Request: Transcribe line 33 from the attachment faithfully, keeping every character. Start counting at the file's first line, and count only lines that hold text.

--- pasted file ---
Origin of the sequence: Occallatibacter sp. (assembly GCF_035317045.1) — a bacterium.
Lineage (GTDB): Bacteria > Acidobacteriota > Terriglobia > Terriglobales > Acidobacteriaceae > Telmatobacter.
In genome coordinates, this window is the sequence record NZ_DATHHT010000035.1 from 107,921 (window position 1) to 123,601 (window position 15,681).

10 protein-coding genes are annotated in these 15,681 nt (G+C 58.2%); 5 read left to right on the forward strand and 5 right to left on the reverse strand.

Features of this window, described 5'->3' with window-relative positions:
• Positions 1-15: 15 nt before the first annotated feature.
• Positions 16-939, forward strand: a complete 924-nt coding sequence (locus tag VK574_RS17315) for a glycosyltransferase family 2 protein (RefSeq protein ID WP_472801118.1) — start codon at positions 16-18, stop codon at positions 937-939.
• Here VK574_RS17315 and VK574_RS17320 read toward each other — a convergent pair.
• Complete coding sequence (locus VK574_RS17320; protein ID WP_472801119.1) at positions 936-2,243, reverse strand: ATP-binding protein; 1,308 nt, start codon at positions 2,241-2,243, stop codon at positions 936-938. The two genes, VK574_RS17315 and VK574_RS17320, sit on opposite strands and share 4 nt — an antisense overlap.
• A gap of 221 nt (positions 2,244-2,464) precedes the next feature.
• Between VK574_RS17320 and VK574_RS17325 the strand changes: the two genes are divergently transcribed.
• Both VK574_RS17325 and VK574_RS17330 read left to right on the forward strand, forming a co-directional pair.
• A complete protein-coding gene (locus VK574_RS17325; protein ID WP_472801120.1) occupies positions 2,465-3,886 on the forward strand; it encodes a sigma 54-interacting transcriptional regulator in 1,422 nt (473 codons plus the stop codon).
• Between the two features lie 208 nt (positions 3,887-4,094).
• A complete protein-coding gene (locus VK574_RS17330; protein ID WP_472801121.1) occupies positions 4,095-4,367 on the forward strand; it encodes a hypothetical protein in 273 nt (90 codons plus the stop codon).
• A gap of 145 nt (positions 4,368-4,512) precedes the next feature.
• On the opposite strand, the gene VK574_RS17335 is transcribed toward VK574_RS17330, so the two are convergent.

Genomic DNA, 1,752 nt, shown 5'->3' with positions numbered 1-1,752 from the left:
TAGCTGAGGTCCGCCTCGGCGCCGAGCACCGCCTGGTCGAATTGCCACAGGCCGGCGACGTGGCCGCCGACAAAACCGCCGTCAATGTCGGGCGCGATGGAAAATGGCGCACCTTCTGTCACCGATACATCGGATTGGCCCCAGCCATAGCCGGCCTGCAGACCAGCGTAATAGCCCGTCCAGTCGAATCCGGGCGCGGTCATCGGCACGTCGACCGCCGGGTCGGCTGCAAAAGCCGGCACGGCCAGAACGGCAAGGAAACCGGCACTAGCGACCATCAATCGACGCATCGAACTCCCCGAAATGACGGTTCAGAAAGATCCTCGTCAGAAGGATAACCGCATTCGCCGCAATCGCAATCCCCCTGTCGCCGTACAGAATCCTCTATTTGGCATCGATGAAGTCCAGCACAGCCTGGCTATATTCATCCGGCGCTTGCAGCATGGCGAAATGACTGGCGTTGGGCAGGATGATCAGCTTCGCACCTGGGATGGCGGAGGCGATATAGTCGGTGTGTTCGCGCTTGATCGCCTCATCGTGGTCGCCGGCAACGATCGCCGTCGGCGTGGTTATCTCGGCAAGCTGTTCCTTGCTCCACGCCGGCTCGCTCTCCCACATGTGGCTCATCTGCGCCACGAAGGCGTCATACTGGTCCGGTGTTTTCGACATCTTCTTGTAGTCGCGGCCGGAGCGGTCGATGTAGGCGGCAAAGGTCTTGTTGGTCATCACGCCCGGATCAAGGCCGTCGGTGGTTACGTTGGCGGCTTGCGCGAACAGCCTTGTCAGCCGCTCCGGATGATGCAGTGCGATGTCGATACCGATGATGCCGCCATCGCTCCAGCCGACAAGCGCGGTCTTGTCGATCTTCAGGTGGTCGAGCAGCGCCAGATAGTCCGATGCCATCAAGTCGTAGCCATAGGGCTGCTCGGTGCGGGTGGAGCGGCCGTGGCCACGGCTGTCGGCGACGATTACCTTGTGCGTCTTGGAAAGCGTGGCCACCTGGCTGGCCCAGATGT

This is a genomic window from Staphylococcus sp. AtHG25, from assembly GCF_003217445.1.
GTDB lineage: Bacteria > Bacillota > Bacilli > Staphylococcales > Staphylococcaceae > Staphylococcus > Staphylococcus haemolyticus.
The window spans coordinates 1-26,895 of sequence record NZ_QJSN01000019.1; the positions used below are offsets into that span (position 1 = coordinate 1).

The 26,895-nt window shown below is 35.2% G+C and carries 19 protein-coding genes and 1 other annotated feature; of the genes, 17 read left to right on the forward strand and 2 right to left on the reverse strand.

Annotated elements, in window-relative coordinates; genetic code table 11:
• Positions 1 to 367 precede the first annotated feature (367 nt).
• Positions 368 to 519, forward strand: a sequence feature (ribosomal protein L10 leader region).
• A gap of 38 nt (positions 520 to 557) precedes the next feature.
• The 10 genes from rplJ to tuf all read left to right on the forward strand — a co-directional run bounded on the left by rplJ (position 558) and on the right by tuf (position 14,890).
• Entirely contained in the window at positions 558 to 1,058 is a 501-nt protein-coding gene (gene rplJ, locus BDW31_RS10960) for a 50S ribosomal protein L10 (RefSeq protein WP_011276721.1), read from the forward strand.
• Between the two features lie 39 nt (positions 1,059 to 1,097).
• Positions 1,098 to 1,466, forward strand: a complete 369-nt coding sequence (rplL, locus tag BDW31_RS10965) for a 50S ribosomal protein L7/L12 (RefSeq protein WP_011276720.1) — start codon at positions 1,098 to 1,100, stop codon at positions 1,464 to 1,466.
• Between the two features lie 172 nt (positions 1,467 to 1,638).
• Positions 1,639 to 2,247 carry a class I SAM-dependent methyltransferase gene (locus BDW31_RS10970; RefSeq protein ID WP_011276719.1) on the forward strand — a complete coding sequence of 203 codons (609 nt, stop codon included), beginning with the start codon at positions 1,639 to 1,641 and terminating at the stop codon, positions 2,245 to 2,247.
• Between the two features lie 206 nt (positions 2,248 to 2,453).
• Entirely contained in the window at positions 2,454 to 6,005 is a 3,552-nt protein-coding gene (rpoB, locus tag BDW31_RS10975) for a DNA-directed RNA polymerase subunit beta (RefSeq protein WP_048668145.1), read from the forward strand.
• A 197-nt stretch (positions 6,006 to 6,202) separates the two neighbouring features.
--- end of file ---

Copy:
• Positions 1,639 to 2,247 carry a class I SAM-dependent methyltransferase gene (locus BDW31_RS10970; RefSeq protein ID WP_011276719.1) on the forward strand — a complete coding sequence of 203 codons (609 nt, stop codon included), beginning with the start codon at positions 1,639 to 1,641 and terminating at the stop codon, positions 2,245 to 2,247.